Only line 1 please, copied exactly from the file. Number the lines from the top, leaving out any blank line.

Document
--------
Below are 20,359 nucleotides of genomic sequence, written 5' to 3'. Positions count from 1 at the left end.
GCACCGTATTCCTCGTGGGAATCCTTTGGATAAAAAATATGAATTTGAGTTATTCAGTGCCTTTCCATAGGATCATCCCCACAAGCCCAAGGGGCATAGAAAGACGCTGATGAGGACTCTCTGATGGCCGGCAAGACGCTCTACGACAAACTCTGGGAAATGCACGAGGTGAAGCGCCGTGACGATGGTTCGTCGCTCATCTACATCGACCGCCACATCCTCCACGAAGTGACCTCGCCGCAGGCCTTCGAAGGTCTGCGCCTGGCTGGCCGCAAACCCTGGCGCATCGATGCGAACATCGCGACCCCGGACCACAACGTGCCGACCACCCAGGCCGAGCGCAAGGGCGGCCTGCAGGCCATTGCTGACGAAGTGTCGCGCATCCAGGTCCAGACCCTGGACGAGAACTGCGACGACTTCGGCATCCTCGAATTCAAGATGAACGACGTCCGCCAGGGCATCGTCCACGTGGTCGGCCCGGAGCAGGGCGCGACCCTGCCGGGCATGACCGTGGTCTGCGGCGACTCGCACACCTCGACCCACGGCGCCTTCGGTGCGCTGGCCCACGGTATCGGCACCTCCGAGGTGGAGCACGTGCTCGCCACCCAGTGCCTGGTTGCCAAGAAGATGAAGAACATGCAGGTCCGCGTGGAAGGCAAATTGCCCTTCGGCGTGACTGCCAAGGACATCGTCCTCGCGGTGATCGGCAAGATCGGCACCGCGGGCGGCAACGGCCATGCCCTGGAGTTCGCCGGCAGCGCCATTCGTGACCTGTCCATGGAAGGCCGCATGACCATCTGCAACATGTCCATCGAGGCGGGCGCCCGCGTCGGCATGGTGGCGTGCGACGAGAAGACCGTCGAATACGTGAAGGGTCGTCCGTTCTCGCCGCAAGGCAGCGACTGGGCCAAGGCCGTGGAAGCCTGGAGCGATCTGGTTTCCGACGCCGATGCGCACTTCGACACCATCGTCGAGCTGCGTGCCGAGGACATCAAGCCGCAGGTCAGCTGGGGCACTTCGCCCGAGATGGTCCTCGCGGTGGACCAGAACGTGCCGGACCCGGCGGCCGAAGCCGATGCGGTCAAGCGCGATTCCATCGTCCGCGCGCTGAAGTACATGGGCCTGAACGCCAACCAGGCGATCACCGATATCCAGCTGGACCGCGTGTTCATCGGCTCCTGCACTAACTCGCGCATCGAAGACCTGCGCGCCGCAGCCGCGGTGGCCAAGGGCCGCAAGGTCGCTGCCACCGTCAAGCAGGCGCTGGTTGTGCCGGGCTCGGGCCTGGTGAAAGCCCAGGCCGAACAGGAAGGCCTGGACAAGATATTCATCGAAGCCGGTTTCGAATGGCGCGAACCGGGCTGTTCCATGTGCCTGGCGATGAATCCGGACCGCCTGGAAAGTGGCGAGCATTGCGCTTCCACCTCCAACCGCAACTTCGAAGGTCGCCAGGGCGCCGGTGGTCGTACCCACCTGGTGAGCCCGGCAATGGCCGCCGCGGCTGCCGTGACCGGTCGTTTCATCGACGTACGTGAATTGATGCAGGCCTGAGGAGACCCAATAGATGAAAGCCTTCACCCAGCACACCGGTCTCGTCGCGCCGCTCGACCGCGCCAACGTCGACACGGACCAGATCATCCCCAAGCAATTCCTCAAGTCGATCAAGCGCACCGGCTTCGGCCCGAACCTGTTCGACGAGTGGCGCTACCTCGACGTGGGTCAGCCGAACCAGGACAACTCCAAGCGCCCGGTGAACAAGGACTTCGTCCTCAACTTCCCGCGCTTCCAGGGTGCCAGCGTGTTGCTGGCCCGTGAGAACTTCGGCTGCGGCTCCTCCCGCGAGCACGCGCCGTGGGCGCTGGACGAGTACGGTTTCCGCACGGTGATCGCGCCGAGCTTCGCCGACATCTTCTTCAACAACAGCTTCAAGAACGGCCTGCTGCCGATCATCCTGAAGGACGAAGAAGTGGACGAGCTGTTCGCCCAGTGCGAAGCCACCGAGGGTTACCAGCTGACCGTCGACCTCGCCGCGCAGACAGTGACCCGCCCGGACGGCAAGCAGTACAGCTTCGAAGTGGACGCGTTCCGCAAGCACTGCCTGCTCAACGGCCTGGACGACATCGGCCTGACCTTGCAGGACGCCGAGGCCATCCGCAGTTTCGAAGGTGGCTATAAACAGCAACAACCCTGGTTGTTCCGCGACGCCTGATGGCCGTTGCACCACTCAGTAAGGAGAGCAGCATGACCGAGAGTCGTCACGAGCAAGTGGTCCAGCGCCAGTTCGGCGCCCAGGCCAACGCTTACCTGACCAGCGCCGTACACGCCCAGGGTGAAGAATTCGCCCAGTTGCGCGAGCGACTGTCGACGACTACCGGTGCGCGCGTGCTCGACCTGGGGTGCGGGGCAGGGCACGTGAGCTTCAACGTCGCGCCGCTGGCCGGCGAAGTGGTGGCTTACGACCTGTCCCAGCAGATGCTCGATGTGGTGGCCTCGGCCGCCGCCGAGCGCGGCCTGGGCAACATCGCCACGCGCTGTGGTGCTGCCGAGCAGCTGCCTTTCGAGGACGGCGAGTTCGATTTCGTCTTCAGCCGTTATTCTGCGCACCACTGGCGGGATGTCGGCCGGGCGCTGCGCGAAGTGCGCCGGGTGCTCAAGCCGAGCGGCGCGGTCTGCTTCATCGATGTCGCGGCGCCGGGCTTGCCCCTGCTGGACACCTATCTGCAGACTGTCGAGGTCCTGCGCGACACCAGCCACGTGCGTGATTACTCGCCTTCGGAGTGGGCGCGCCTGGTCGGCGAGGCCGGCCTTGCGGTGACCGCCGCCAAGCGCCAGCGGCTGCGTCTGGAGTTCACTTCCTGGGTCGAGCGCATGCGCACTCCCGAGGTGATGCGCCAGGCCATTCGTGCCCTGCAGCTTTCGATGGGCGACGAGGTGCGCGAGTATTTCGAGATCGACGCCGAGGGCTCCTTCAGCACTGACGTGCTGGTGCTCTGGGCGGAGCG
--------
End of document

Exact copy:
Below are 20,359 nucleotides of genomic sequence, written 5' to 3'. Positions count from 1 at the left end.